Responding to the allegation when he hosted a delegation of Rivers Caucus in the 10th National Assembly last month, however, Wike said those accusing him of demanding 25 percent were ignorant, but said he was interested in maintaining his structure in the state, while noting that he bought ticket for all contestants in the state in the last election.

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“I was governor for eight years. I am now FCT Minister, and some will say that I am asking for 25 percent. That is madness,” he had said.

“I am not interested in the governance of Rivers; I am not interested. I am here as a governor in FCT, but I am interested in the political structure of Rivers, which we have built over the years.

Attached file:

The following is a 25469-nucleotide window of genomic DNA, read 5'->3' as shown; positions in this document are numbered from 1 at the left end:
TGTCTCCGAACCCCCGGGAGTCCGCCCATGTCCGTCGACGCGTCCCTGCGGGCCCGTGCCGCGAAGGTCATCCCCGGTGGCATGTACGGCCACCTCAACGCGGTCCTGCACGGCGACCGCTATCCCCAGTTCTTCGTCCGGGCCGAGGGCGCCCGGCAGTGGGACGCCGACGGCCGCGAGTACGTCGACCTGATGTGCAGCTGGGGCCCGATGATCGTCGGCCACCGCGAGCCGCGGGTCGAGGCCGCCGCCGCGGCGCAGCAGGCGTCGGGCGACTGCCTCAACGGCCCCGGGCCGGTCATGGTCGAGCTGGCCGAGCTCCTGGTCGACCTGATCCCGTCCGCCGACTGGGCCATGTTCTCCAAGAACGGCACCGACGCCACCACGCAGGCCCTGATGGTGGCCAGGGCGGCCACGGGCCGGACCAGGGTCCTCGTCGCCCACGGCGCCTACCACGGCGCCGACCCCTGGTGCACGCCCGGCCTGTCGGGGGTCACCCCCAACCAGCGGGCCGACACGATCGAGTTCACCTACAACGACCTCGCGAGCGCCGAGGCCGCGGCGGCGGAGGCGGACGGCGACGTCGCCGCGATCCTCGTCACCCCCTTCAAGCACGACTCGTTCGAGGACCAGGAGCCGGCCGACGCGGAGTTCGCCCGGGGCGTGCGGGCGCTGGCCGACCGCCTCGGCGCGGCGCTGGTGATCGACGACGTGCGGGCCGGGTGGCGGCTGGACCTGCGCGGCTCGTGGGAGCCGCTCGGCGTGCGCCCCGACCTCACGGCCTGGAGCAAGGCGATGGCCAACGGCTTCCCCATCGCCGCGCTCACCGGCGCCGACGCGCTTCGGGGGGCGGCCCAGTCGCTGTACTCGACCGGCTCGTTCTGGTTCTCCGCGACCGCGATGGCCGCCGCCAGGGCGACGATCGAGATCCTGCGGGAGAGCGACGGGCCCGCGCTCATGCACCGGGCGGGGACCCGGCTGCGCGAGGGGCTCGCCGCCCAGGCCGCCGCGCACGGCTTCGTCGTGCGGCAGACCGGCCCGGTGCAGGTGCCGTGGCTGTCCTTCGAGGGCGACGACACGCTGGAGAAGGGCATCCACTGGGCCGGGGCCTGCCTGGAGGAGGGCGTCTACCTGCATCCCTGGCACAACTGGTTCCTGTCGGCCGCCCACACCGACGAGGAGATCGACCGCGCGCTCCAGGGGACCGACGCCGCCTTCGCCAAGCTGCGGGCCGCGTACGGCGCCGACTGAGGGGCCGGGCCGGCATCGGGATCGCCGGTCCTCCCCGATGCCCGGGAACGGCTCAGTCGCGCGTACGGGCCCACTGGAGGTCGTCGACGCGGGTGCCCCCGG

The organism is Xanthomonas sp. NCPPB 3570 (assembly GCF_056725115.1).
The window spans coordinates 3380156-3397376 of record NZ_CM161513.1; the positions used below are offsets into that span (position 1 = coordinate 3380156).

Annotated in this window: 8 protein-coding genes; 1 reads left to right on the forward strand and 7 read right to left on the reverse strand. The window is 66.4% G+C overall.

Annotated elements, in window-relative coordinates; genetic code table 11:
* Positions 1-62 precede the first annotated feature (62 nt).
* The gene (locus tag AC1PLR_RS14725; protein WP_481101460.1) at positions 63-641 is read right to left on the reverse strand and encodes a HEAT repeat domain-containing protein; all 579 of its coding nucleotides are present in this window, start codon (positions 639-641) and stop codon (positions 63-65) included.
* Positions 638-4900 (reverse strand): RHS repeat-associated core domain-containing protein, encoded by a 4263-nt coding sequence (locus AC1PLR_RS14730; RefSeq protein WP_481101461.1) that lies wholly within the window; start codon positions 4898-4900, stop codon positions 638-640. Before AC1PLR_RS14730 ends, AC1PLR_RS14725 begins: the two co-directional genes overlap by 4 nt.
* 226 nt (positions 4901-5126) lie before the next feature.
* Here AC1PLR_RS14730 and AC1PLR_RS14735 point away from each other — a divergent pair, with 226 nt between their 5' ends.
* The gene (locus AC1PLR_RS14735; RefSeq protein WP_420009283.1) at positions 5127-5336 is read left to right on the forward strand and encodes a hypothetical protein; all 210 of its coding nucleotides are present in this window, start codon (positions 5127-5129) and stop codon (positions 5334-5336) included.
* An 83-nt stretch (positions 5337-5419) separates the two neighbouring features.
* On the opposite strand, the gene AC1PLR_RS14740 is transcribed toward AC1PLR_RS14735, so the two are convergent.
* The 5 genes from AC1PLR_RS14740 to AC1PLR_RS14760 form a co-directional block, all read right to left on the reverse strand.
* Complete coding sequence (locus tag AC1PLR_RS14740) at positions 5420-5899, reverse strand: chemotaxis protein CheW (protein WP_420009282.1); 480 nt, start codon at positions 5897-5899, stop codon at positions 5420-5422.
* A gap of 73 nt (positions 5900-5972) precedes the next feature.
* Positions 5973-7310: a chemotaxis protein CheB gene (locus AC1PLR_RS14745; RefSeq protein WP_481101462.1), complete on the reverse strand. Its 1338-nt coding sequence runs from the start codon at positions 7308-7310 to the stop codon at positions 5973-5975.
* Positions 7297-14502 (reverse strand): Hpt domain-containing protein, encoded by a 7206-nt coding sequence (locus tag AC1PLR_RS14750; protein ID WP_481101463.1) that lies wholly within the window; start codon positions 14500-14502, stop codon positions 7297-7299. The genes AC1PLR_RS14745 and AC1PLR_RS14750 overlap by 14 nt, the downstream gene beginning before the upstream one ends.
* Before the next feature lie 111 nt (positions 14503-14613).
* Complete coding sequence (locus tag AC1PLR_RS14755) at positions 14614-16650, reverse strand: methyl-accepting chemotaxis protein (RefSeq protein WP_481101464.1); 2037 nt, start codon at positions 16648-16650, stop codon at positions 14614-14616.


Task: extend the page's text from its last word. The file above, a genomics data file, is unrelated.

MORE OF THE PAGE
“If anybody dares to bring it down, the person will face the crisis he wants in his life. Perform or don’t perform, but don’t touch our political structure. Anybody, who puts his hand in our structure, anything you see, take it.”

Unending war

Wike, who evidently has eyes on Aso Rock, having unsuccessfully contested for the presidential ticket of the PDP in 2022, before ultimately opting to support Tinubu, then candidate of the APC in the presidential election, against Atiku Abubakar, his party’s flag bearer, who had failed to choose him as his running mate, will be keen on keeping his hold on his oil rich state for possible future presidential contest.